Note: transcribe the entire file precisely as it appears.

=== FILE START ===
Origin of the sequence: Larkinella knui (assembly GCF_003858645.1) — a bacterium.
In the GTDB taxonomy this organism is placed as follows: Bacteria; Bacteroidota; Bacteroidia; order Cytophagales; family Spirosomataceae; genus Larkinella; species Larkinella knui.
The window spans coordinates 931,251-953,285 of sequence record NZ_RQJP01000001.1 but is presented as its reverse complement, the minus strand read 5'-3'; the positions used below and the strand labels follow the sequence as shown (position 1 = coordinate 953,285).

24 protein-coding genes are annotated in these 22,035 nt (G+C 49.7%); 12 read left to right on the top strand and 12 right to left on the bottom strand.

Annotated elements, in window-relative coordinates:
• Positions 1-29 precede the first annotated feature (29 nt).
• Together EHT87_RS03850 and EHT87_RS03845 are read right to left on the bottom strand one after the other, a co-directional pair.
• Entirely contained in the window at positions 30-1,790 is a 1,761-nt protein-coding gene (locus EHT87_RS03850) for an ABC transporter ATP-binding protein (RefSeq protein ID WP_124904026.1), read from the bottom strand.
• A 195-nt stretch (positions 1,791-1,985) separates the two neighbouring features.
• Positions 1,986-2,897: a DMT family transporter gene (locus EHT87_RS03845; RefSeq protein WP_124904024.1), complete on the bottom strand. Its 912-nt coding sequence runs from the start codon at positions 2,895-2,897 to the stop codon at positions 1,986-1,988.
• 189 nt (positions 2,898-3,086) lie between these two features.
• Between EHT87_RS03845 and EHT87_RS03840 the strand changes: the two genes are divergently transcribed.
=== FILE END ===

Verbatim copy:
Origin of the sequence: Larkinella knui (assembly GCF_003858645.1) — a bacterium.
In the GTDB taxonomy this organism is placed as follows: Bacteria; Bacteroidota; Bacteroidia; order Cytophagales; family Spirosomataceae; genus Larkinella; species Larkinella knui.
The window spans coordinates 931,251-953,285 of sequence record NZ_RQJP01000001.1 but is presented as its reverse complement, the minus strand read 5'-3'; the positions used below and the strand labels follow the sequence as shown (position 1 = coordinate 953,285).

24 protein-coding genes are annotated in these 22,035 nt (G+C 49.7%); 12 read left to right on the top strand and 12 right to left on the bottom strand.

Annotated elements, in window-relative coordinates:
• Positions 1-29 precede the first annotated feature (29 nt).
• Together EHT87_RS03850 and EHT87_RS03845 are read right to left on the bottom strand one after the other, a co-directional pair.
• Entirely contained in the window at positions 30-1,790 is a 1,761-nt protein-coding gene (locus EHT87_RS03850) for an ABC transporter ATP-binding protein (RefSeq protein ID WP_124904026.1), read from the bottom strand.
• A 195-nt stretch (positions 1,791-1,985) separates the two neighbouring features.
• Positions 1,986-2,897: a DMT family transporter gene (locus EHT87_RS03845; RefSeq protein WP_124904024.1), complete on the bottom strand. Its 912-nt coding sequence runs from the start codon at positions 2,895-2,897 to the stop codon at positions 1,986-1,988.
• 189 nt (positions 2,898-3,086) lie between these two features.
• Between EHT87_RS03845 and EHT87_RS03840 the strand changes: the two genes are divergently transcribed.